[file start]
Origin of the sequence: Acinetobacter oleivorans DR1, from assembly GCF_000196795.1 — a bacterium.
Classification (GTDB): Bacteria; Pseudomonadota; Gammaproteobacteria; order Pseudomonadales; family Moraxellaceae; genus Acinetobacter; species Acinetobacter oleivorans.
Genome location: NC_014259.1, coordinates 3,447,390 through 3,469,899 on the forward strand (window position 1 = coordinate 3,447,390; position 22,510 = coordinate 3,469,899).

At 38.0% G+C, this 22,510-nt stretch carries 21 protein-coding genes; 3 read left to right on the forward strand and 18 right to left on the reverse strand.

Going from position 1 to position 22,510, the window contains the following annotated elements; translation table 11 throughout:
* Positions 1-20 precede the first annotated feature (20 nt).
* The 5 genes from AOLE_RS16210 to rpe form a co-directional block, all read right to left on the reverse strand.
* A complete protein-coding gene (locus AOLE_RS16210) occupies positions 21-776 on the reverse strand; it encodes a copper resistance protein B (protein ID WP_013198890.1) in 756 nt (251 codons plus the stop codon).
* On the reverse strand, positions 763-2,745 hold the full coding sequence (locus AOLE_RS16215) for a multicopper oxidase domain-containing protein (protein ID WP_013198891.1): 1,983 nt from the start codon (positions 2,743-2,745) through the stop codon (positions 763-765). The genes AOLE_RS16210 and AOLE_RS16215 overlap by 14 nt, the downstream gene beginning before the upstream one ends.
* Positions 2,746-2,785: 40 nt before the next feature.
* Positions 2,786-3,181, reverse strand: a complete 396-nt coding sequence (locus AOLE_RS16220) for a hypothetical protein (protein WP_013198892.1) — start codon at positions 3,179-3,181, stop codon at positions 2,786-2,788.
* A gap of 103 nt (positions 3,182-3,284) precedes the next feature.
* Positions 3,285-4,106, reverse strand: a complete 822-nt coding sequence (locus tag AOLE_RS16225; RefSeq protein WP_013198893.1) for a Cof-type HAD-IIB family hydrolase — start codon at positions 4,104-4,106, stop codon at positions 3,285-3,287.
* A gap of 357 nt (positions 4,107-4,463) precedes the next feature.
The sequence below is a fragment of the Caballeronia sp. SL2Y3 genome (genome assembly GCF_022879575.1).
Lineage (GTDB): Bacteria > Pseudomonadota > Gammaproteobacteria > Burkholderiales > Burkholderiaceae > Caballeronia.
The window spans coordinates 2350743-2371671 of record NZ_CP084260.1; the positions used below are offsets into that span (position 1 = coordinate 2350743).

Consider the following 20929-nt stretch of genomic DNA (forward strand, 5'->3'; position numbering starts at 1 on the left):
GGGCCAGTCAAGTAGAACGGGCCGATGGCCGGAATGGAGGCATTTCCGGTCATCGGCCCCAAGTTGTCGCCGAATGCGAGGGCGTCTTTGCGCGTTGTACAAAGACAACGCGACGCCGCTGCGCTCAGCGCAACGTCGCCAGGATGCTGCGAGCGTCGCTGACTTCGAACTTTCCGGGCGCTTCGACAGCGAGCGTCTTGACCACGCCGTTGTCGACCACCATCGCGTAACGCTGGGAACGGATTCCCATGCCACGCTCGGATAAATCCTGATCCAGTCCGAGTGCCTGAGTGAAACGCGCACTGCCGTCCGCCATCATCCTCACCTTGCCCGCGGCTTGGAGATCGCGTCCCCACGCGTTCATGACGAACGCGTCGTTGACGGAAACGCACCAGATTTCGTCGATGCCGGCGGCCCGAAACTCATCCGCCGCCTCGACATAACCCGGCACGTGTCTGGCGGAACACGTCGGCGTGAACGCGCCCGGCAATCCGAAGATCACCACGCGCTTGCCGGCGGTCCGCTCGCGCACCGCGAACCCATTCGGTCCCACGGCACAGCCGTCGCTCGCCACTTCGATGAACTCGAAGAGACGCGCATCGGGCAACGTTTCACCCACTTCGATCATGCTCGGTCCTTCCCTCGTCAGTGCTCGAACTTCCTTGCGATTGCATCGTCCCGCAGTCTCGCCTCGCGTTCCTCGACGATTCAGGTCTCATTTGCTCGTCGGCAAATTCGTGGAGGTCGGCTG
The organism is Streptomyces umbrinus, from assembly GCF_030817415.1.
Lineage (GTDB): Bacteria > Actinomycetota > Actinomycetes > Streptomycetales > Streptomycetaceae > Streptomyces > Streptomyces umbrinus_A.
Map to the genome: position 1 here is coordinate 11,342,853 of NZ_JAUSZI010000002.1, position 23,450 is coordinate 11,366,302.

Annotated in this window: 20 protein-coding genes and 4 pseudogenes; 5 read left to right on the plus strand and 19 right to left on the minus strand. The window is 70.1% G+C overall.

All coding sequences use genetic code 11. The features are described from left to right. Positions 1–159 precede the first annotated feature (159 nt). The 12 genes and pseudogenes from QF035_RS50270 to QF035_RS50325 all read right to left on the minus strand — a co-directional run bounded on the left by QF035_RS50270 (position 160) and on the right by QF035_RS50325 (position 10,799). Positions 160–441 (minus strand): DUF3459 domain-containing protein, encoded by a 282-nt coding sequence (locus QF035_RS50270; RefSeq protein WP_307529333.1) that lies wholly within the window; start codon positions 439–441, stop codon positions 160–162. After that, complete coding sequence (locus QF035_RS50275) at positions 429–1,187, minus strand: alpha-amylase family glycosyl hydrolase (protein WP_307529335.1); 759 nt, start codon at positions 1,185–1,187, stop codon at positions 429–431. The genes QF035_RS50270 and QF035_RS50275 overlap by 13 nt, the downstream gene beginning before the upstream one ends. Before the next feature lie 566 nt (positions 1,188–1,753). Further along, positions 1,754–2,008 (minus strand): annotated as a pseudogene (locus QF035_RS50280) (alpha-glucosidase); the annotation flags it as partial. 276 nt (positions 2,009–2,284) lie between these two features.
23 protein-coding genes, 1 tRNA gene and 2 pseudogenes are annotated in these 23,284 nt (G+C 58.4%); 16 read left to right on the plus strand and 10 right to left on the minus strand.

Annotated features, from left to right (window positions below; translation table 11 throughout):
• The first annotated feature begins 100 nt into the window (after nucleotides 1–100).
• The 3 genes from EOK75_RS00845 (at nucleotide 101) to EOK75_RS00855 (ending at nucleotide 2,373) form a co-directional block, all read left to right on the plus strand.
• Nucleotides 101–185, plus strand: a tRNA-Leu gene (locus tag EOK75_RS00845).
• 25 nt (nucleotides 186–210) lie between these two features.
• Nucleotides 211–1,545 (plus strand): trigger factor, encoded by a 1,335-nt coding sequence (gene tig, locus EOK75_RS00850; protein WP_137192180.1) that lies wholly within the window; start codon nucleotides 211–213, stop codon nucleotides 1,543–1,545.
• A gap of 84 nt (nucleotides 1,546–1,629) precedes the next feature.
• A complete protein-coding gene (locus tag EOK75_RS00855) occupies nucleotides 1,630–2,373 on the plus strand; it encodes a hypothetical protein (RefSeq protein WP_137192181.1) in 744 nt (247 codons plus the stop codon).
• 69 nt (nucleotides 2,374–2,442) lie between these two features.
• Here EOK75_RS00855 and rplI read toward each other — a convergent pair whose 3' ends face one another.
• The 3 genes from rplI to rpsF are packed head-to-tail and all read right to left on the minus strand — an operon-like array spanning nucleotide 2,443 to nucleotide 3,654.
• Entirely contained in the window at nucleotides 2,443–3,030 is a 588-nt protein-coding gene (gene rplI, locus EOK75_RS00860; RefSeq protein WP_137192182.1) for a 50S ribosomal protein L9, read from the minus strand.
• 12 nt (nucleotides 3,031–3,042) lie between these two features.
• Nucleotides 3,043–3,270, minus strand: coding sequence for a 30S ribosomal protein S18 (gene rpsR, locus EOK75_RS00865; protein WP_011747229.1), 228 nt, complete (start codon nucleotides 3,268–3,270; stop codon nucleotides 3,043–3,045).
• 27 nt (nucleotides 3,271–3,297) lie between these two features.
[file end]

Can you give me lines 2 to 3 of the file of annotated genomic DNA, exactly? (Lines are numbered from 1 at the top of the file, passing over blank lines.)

Classification (GTDB): Bacteria; Pseudomonadota; Gammaproteobacteria; order Pseudomonadales; family Moraxellaceae; genus Acinetobacter; species Acinetobacter oleivorans.
Genome location: NC_014259.1, coordinates 3,447,390 through 3,469,899 on the forward strand (window position 1 = coordinate 3,447,390; position 22,510 = coordinate 3,469,899).